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ChickenNugget

Questions about old galvanized steel

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I've got a few questions that I need answered. I've tried asking at other places, and people just freak out when they see 'galvanized' and proceed to lecture me. 

 

I know it's dangerous stuff, definitely not something to trifle with.

 

But, here lies my issue. I just put up a wood fence around my yard, and so now I've got a load of old chainlink piled up.

 

I have read that chainlink is typically made of aluminum or galvanized steel, and that galvanizing can and will wear off, given enough time. Now I know the stuff I have has to be ferrous, because it's all a dark reddish brown color, with pitting and flaking apparent all over. I looked up the markings and numbers on the fence posts themselves, and from what I can gather, the fence was installed sometime in the late 40's early 50's. That's a good 60-70 years ago.

 

Given that amount of time, would it be safe to assume that all the zinc is gone, posing no threat? Does galvanizing penetrate into the steel below or does it simply bond to the surface? Some of the fence posts are rusted, but with risen patches of a silvery metal, what I assume is the zinc layer, leading me to believe it bonds to the surface. I would really like to hear from someone with years of wisdom on this subject. I just can't pass up all this free steel, but if it's better to scrap it then so be it.

 

 

My plan with this stuff, if it's safe to use at this point, would be to cut the chain link into small pieces and melt the bits in a crucible to form usable chunks that could forge welded together, if only just to practice these processes. I assume the steel used for chainlink isn't tool grade steel, probably pretty soft, yeah?

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15 minutes ago, ChickenNugget said:

My plan with this stuff, if it's safe to use at this point, would be to cut the chain link into small pieces and melt the bits in a crucible to form usable chunks that could forge welded together, if only just to practice these processes. I assume the steel used for chainlink isn't tool grade steel, probably pretty soft, yeah?

^ that part will probably get you lectured. 

But as far as galvanized steel, if it's rusty, chances are the galvanizing has worn off. But it's better to be safe and soak it in vinigar and remove it. There are threads on removing galvanizing or atleast discuss it.  

It would probably be cheaper and safer in the long run to buy the steel you need and scrap the fence.

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Chain link fence of the older era was generally hot dip galvanized and more than enough trace will remain in even a rusty fence to be questionable.  Newer chain link is often given a lesser coating (as in making it cheaper than the old days) so would actually be better at the 50 year mark in terms of the zinc being gone.  I personally wouldn't risk it--better scrap to work with is as cheap as dirt these days so you might as well scrap the old chain link and find stock better suited to your needs.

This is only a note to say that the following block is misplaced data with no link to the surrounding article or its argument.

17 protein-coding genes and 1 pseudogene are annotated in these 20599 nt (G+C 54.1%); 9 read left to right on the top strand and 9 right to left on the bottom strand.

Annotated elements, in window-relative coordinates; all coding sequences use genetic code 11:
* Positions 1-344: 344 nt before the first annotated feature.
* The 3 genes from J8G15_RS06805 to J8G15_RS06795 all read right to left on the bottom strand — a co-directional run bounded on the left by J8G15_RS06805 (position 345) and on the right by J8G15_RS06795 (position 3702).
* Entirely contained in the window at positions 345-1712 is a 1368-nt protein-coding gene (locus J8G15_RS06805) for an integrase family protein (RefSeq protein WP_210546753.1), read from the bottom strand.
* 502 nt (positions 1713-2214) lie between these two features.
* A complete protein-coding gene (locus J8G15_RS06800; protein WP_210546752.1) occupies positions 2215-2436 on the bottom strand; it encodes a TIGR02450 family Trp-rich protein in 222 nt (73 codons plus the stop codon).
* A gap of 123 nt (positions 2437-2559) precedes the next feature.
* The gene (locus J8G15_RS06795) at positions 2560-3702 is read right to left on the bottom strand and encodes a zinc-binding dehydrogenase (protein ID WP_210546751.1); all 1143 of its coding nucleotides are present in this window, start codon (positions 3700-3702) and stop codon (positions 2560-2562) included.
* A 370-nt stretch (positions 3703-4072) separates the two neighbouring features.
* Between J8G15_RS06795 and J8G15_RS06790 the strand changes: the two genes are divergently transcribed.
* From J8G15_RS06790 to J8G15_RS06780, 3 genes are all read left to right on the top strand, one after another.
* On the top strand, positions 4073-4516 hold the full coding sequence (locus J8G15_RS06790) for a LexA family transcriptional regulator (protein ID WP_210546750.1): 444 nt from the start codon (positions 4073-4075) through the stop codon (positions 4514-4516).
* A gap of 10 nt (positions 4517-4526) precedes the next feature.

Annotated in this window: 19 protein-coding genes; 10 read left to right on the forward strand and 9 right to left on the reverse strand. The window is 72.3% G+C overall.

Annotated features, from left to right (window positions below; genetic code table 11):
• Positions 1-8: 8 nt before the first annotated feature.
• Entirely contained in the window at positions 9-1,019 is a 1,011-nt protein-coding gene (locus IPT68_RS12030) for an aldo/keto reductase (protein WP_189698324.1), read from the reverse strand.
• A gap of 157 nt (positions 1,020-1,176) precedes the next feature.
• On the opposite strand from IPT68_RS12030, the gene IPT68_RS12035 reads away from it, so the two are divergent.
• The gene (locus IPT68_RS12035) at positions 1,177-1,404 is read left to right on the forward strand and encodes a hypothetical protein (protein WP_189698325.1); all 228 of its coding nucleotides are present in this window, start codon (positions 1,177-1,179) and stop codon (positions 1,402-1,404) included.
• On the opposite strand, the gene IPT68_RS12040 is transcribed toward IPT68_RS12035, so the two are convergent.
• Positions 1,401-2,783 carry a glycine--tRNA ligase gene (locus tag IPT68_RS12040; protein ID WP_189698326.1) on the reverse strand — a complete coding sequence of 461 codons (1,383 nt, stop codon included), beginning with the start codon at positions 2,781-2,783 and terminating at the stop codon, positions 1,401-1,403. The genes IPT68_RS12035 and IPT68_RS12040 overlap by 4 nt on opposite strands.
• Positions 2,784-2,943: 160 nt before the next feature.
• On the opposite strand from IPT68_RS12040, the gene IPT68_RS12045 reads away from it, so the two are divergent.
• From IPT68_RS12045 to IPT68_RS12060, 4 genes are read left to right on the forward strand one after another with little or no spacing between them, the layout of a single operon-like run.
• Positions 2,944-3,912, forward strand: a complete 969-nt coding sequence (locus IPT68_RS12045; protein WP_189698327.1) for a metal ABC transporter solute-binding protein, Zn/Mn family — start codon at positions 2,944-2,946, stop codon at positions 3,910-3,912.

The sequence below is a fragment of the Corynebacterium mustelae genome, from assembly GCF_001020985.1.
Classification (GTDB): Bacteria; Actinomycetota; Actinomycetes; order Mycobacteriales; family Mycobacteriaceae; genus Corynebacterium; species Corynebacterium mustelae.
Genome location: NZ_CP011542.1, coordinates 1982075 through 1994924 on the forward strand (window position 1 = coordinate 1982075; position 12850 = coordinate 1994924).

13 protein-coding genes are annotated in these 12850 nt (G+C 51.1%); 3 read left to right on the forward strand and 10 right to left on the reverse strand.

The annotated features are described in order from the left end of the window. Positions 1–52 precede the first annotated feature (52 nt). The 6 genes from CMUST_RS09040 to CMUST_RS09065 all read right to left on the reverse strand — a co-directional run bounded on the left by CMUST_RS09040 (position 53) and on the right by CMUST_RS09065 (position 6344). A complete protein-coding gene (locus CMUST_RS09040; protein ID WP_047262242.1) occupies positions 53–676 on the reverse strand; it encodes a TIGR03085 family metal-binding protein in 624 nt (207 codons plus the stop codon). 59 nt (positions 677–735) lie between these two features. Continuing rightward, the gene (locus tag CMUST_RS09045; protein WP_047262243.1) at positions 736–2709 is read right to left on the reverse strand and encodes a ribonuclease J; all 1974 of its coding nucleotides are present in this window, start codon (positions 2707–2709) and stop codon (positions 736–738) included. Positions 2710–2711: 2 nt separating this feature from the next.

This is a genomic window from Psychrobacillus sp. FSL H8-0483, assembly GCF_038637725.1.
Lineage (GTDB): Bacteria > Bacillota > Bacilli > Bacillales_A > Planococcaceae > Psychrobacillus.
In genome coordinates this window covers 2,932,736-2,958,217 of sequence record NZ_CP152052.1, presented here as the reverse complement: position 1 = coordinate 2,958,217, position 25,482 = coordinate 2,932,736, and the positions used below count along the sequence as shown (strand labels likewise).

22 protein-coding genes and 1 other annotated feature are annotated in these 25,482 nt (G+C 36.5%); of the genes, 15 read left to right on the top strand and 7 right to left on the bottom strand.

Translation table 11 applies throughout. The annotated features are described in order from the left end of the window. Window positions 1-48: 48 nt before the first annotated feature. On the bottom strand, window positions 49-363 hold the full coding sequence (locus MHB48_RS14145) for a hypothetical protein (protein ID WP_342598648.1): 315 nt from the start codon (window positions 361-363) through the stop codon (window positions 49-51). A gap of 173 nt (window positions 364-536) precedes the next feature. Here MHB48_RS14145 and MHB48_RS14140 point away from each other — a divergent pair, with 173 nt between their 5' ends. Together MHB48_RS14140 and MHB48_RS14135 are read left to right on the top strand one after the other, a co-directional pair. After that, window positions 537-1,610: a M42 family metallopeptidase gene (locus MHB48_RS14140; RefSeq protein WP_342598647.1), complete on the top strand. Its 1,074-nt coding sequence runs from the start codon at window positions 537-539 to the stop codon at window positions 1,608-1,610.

Additionally, the nature of the forming dies for chain link requires a nearly dead soft material.  On rare occasions there were some harder wires used but most is about a low in carbon as it gets.  That makes the material so un-special that it's not really worth monkeying with on a strictly "steel" level either.  

Don't chase your own tail here.  Just move on and trade up to something more beneficial to you when you take the dead fence to the scrapper.

I still drive by some big commercial fence installs my father did for U.S. Steel ("Cyclone fence division") back in 1950 that look like they were put in only a couple of years ago.  They actually tried for value rather than cheap back in the old days so galvanized the heck out of em.  If you see a tag on a chain link fence that says "cyclone fence" (you still see them), it's at LEAST 35 years old now and more likely closer to 50+.

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The cost in fuel to melt the steel will exceed the cost of buying new steel.  The cost of a HIGH TEMP crucible that will handle steel would buy a LOT of steel.  The cost of a forge that will not degrade extremely fast at steel melting temps  would probably buy 2 to 3 forges rated for pattern welding.

The danger of working with molten steel without proper training is immense (even with proper training it's large...)

So yes it can be done but if you want to learn forge welding you would be a year or two further down the road if you didn't try to salvage old chain link fencing...

Shoot stop by and I'll bring you to my favorite scrapyard and help you load up on decent steel!

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